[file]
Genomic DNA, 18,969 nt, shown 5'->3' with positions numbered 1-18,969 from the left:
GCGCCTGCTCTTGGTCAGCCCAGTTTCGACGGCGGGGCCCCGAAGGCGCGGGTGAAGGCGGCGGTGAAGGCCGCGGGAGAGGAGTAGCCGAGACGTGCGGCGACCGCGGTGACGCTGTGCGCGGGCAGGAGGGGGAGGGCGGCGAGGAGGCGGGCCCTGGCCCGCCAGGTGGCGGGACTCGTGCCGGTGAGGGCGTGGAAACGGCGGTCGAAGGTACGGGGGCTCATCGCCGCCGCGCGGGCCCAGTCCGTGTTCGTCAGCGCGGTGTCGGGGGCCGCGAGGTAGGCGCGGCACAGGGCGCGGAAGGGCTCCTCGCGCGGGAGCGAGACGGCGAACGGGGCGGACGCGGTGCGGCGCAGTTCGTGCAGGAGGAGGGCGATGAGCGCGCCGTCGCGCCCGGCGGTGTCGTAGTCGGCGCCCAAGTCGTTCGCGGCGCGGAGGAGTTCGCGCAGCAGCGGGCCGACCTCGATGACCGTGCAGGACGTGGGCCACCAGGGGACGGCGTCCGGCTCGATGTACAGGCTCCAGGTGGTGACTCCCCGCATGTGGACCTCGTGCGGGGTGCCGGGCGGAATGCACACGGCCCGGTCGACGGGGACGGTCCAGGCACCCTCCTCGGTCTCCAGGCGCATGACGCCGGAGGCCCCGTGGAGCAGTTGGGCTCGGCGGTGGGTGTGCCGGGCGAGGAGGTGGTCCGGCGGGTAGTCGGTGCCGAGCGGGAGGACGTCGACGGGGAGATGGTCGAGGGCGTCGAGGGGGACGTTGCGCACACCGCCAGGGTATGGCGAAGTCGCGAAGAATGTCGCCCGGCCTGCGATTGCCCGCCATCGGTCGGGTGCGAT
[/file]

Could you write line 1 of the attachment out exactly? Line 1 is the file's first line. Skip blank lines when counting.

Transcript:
Genomic DNA, 18,969 nt, shown 5'->3' with positions numbered 1-18,969 from the left: